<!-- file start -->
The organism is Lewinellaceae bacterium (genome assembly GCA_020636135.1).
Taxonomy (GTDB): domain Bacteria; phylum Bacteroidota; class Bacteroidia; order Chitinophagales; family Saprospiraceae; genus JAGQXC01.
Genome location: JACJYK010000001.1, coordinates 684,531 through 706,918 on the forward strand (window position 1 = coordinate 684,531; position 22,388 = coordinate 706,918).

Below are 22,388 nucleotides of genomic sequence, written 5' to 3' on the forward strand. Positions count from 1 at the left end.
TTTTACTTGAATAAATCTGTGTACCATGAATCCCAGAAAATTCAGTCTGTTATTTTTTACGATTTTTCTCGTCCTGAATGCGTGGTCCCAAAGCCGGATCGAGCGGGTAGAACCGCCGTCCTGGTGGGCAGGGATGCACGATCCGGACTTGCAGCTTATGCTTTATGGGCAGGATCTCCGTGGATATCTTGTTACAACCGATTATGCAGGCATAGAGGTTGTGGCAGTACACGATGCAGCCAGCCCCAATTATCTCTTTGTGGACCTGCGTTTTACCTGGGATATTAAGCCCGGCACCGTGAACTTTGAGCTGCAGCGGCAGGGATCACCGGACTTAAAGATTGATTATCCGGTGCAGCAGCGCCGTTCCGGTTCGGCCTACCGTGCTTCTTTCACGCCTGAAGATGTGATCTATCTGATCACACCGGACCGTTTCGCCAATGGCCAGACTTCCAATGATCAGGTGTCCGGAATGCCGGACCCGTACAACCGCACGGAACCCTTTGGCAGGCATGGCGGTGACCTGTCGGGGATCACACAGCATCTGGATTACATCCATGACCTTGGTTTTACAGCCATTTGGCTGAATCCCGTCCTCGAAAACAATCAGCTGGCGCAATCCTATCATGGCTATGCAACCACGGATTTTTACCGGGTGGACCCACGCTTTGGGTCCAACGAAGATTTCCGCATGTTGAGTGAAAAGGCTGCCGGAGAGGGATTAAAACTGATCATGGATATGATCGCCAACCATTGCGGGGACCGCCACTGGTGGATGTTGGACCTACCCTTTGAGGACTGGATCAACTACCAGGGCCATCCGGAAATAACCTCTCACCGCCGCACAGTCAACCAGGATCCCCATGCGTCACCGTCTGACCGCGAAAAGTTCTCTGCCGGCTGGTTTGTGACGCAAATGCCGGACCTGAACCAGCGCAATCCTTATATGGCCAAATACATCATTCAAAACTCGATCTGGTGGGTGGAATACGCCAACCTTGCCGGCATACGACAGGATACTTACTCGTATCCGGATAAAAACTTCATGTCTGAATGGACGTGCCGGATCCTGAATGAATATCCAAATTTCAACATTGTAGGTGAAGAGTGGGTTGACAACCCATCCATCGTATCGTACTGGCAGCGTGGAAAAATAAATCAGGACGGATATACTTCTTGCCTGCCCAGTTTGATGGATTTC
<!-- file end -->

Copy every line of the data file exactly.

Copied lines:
The organism is Lewinellaceae bacterium (genome assembly GCA_020636135.1).
Taxonomy (GTDB): domain Bacteria; phylum Bacteroidota; class Bacteroidia; order Chitinophagales; family Saprospiraceae; genus JAGQXC01.
Genome location: JACJYK010000001.1, coordinates 684,531 through 706,918 on the forward strand (window position 1 = coordinate 684,531; position 22,388 = coordinate 706,918).

Below are 22,388 nucleotides of genomic sequence, written 5' to 3' on the forward strand. Positions count from 1 at the left end.
TTTTACTTGAATAAATCTGTGTACCATGAATCCCAGAAAATTCAGTCTGTTATTTTTTACGATTTTTCTCGTCCTGAATGCGTGGTCCCAAAGCCGGATCGAGCGGGTAGAACCGCCGTCCTGGTGGGCAGGGATGCACGATCCGGACTTGCAGCTTATGCTTTATGGGCAGGATCTCCGTGGATATCTTGTTACAACCGATTATGCAGGCATAGAGGTTGTGGCAGTACACGATGCAGCCAGCCCCAATTATCTCTTTGTGGACCTGCGTTTTACCTGGGATATTAAGCCCGGCACCGTGAACTTTGAGCTGCAGCGGCAGGGATCACCGGACTTAAAGATTGATTATCCGGTGCAGCAGCGCCGTTCCGGTTCGGCCTACCGTGCTTCTTTCACGCCTGAAGATGTGATCTATCTGATCACACCGGACCGTTTCGCCAATGGCCAGACTTCCAATGATCAGGTGTCCGGAATGCCGGACCCGTACAACCGCACGGAACCCTTTGGCAGGCATGGCGGTGACCTGTCGGGGATCACACAGCATCTGGATTACATCCATGACCTTGGTTTTACAGCCATTTGGCTGAATCCCGTCCTCGAAAACAATCAGCTGGCGCAATCCTATCATGGCTATGCAACCACGGATTTTTACCGGGTGGACCCACGCTTTGGGTCCAACGAAGATTTCCGCATGTTGAGTGAAAAGGCTGCCGGAGAGGGATTAAAACTGATCATGGATATGATCGCCAACCATTGCGGGGACCGCCACTGGTGGATGTTGGACCTACCCTTTGAGGACTGGATCAACTACCAGGGCCATCCGGAAATAACCTCTCACCGCCGCACAGTCAACCAGGATCCCCATGCGTCACCGTCTGACCGCGAAAAGTTCTCTGCCGGCTGGTTTGTGACGCAAATGCCGGACCTGAACCAGCGCAATCCTTATATGGCCAAATACATCATTCAAAACTCGATCTGGTGGGTGGAATACGCCAACCTTGCCGGCATACGACAGGATACTTACTCGTATCCGGATAAAAACTTCATGTCTGAATGGACGTGCCGGATCCTGAATGAATATCCAAATTTCAACATTGTAGGTGAAGAGTGGGTTGACAACCCATCCATCGTATCGTACTGGCAGCGTGGAAAAATAAATCAGGACGGATATACTTCTTGCCTGCCCAGTTTGATGGATTTC